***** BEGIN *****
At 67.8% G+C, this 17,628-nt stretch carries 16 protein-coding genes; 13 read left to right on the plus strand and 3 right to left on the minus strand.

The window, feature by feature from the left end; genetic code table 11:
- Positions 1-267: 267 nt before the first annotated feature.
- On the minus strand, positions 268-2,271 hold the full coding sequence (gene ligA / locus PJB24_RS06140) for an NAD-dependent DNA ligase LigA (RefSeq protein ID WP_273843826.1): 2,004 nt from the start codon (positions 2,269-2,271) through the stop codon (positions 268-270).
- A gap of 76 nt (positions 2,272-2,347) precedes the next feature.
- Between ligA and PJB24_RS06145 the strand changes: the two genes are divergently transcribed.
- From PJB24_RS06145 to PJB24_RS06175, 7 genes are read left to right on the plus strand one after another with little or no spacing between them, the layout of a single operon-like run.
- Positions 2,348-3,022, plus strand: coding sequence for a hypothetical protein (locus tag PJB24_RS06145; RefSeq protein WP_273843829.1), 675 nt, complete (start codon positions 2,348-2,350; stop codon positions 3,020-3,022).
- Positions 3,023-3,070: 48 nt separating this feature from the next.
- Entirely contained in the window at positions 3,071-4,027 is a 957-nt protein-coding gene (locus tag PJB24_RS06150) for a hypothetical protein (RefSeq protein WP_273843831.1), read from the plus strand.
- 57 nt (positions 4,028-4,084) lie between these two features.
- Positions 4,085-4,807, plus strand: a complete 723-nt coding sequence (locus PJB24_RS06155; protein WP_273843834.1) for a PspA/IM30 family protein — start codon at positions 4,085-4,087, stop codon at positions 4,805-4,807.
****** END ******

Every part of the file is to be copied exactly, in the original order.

At 67.8% G+C, this 17,628-nt stretch carries 16 protein-coding genes; 13 read left to right on the plus strand and 3 right to left on the minus strand.

The window, feature by feature from the left end; genetic code table 11:
- Positions 1-267: 267 nt before the first annotated feature.
- On the minus strand, positions 268-2,271 hold the full coding sequence (gene ligA / locus PJB24_RS06140) for an NAD-dependent DNA ligase LigA (RefSeq protein ID WP_273843826.1): 2,004 nt from the start codon (positions 2,269-2,271) through the stop codon (positions 268-270).
- A gap of 76 nt (positions 2,272-2,347) precedes the next feature.
- Between ligA and PJB24_RS06145 the strand changes: the two genes are divergently transcribed.
- From PJB24_RS06145 to PJB24_RS06175, 7 genes are read left to right on the plus strand one after another with little or no spacing between them, the layout of a single operon-like run.
- Positions 2,348-3,022, plus strand: coding sequence for a hypothetical protein (locus tag PJB24_RS06145; RefSeq protein WP_273843829.1), 675 nt, complete (start codon positions 2,348-2,350; stop codon positions 3,020-3,022).
- Positions 3,023-3,070: 48 nt separating this feature from the next.
- Entirely contained in the window at positions 3,071-4,027 is a 957-nt protein-coding gene (locus tag PJB24_RS06150) for a hypothetical protein (RefSeq protein WP_273843831.1), read from the plus strand.
- 57 nt (positions 4,028-4,084) lie between these two features.
- Positions 4,085-4,807, plus strand: a complete 723-nt coding sequence (locus PJB24_RS06155; protein WP_273843834.1) for a PspA/IM30 family protein — start codon at positions 4,085-4,087, stop codon at positions 4,805-4,807.